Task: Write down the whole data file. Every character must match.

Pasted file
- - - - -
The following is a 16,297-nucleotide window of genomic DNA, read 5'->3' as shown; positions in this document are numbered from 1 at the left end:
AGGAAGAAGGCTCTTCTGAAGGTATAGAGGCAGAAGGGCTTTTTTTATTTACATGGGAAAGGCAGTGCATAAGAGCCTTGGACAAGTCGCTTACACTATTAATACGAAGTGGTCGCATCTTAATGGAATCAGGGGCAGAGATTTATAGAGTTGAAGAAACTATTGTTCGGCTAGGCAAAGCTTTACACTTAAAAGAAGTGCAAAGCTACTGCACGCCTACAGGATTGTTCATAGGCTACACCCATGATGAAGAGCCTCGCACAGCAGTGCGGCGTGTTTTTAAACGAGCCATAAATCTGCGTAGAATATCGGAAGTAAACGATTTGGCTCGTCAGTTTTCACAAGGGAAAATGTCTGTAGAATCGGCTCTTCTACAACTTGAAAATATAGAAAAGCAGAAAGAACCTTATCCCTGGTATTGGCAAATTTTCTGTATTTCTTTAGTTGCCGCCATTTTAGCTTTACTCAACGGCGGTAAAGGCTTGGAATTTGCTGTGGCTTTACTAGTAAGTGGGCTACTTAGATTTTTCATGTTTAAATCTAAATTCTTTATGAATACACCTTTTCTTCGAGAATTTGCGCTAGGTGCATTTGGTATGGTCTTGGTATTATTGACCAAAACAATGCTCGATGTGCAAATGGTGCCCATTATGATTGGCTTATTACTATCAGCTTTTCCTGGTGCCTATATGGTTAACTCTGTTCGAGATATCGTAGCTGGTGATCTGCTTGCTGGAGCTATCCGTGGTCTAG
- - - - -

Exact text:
The following is a 16,297-nucleotide window of genomic DNA, read 5'->3' as shown; positions in this document are numbered from 1 at the left end:
AGGAAGAAGGCTCTTCTGAAGGTATAGAGGCAGAAGGGCTTTTTTTATTTACATGGGAAAGGCAGTGCATAAGAGCCTTGGACAAGTCGCTTACACTATTAATACGAAGTGGTCGCATCTTAATGGAATCAGGGGCAGAGATTTATAGAGTTGAAGAAACTATTGTTCGGCTAGGCAAAGCTTTACACTTAAAAGAAGTGCAAAGCTACTGCACGCCTACAGGATTGTTCATAGGCTACACCCATGATGAAGAGCCTCGCACAGCAGTGCGGCGTGTTTTTAAACGAGCCATAAATCTGCGTAGAATATCGGAAGTAAACGATTTGGCTCGTCAGTTTTCACAAGGGAAAATGTCTGTAGAATCGGCTCTTCTACAACTTGAAAATATAGAAAAGCAGAAAGAACCTTATCCCTGGTATTGGCAAATTTTCTGTATTTCTTTAGTTGCCGCCATTTTAGCTTTACTCAACGGCGGTAAAGGCTTGGAATTTGCTGTGGCTTTACTAGTAAGTGGGCTACTTAGATTTTTCATGTTTAAATCTAAATTCTTTATGAATACACCTTTTCTTCGAGAATTTGCGCTAGGTGCATTTGGTATGGTCTTGGTATTATTGACCAAAACAATGCTCGATGTGCAAATGGTGCCCATTATGATTGGCTTATTACTATCAGCTTTTCCTGGTGCCTATATGGTTAACTCTGTTCGAGATATCGTAGCTGGTGATCTGCTTGCTGGAGCTATCCGTGGTCTAG